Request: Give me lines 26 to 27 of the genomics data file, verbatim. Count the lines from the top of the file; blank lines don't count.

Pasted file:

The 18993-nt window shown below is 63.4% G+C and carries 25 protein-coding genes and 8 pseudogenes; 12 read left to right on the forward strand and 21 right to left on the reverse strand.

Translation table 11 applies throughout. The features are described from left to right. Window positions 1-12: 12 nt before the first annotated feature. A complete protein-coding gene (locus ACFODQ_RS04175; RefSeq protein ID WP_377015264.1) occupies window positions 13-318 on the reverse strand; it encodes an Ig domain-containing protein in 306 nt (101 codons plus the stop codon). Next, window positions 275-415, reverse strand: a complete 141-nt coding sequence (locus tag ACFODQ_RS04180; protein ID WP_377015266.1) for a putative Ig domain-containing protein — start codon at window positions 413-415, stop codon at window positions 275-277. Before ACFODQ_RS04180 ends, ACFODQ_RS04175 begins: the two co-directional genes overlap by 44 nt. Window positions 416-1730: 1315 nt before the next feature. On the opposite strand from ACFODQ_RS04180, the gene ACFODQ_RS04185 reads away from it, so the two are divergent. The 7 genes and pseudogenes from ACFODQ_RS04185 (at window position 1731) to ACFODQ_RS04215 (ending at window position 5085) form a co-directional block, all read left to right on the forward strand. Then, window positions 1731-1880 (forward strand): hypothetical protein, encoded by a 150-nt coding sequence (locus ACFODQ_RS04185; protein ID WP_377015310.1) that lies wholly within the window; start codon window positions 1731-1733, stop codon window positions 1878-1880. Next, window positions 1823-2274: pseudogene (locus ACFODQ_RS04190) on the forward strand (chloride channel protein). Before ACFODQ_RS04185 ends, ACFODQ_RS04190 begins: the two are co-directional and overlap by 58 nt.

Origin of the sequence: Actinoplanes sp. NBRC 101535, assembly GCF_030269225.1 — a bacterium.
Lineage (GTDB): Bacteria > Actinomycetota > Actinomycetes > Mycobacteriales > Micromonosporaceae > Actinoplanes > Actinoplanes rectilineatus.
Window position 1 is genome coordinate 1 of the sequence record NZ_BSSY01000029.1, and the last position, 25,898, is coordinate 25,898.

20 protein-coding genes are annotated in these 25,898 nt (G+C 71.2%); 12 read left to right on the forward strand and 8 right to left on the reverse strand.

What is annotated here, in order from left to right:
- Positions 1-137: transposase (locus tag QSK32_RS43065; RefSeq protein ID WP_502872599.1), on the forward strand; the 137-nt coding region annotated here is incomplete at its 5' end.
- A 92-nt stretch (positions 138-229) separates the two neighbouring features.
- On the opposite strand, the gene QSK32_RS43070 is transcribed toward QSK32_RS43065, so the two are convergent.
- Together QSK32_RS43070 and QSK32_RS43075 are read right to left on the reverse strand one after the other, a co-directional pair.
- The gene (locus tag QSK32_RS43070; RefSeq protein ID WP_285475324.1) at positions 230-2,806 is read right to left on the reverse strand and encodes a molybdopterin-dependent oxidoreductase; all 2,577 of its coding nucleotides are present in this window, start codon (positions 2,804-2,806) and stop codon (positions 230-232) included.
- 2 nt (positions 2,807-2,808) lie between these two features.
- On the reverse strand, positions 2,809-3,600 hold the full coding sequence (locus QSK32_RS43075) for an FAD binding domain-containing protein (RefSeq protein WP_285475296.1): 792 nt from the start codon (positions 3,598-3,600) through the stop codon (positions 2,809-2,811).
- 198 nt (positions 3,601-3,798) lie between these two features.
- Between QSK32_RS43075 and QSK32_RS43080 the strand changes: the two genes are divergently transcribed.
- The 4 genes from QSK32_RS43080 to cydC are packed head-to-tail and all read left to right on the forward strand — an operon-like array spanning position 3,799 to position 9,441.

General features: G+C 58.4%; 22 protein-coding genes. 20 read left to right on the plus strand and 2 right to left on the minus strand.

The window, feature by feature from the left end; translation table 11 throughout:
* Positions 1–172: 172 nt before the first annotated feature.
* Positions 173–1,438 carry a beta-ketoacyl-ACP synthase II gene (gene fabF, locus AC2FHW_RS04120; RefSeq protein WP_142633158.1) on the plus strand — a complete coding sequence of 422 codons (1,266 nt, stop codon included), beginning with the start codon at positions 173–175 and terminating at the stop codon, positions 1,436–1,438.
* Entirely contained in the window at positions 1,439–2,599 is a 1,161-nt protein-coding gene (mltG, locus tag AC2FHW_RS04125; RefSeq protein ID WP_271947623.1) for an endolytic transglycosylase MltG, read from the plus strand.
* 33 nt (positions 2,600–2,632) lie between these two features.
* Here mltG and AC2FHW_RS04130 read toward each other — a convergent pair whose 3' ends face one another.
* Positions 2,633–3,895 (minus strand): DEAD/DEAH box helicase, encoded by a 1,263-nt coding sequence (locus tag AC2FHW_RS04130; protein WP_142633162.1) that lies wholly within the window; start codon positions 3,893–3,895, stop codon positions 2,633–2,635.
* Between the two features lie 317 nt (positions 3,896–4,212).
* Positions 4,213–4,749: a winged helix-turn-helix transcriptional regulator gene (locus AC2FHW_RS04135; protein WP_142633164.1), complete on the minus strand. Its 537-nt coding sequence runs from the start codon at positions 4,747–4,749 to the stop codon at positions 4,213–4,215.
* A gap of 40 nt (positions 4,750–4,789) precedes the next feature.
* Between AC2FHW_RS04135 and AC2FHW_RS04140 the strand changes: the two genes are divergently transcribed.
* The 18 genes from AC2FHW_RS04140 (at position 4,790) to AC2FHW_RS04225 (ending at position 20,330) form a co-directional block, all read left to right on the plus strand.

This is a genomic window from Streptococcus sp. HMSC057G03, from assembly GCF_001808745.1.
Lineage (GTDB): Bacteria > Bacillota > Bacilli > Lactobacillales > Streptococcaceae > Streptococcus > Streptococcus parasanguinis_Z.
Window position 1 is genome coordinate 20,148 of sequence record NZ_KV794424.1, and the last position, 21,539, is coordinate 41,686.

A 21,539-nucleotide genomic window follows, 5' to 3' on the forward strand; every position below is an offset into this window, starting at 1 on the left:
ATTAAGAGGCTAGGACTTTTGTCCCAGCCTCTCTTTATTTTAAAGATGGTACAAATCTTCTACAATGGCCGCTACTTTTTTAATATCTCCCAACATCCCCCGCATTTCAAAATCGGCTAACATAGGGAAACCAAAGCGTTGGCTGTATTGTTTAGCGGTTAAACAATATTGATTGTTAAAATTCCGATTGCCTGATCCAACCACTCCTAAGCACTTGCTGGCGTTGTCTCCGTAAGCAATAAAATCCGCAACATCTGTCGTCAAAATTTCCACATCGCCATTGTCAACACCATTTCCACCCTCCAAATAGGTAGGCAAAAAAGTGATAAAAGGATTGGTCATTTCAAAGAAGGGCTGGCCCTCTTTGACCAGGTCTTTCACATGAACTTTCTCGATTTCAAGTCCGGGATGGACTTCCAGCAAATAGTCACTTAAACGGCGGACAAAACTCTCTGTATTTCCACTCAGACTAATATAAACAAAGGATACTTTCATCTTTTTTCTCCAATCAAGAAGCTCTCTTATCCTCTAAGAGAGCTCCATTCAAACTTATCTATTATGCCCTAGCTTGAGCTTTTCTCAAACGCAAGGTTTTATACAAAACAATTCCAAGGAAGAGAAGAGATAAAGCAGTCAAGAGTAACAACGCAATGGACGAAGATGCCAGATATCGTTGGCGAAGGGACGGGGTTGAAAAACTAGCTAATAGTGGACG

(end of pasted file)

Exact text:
* Between the two features lie 317 nt (positions 3,896–4,212).
* Positions 4,213–4,749: a winged helix-turn-helix transcriptional regulator gene (locus AC2FHW_RS04135; protein WP_142633164.1), complete on the minus strand. Its 537-nt coding sequence runs from the start codon at positions 4,747–4,749 to the stop codon at positions 4,213–4,215.